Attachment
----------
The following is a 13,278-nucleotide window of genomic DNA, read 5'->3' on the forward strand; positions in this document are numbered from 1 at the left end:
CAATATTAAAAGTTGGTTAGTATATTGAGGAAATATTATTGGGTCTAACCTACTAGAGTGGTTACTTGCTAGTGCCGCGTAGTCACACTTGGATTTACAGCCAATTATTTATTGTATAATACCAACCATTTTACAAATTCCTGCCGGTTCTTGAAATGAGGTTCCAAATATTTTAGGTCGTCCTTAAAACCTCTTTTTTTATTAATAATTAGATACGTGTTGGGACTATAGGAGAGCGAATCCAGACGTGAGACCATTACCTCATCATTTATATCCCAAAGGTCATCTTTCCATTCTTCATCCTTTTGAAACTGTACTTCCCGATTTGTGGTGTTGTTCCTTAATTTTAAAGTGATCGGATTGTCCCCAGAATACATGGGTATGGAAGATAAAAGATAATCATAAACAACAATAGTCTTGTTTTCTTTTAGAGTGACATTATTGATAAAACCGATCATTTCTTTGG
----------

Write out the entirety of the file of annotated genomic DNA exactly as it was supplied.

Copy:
The following is a 13,278-nucleotide window of genomic DNA, read 5'->3' on the forward strand; positions in this document are numbered from 1 at the left end:
CAATATTAAAAGTTGGTTAGTATATTGAGGAAATATTATTGGGTCTAACCTACTAGAGTGGTTACTTGCTAGTGCCGCGTAGTCACACTTGGATTTACAGCCAATTATTTATTGTATAATACCAACCATTTTACAAATTCCTGCCGGTTCTTGAAATGAGGTTCCAAATATTTTAGGTCGTCCTTAAAACCTCTTTTTTTATTAATAATTAGATACGTGTTGGGACTATAGGAGAGCGAATCCAGACGTGAGACCATTACCTCATCATTTATATCCCAAAGGTCATCTTTCCATTCTTCATCCTTTTGAAACTGTACTTCCCGATTTGTGGTGTTGTTCCTTAATTTTAAAGTGATCGGATTGTCCCCAGAATACATGGGTATGGAAGATAAAAGATAATCATAAACAACAATAGTCTTGTTTTCTTTTAGAGTGACATTATTGATAAAACCGATCATTTCTTTGG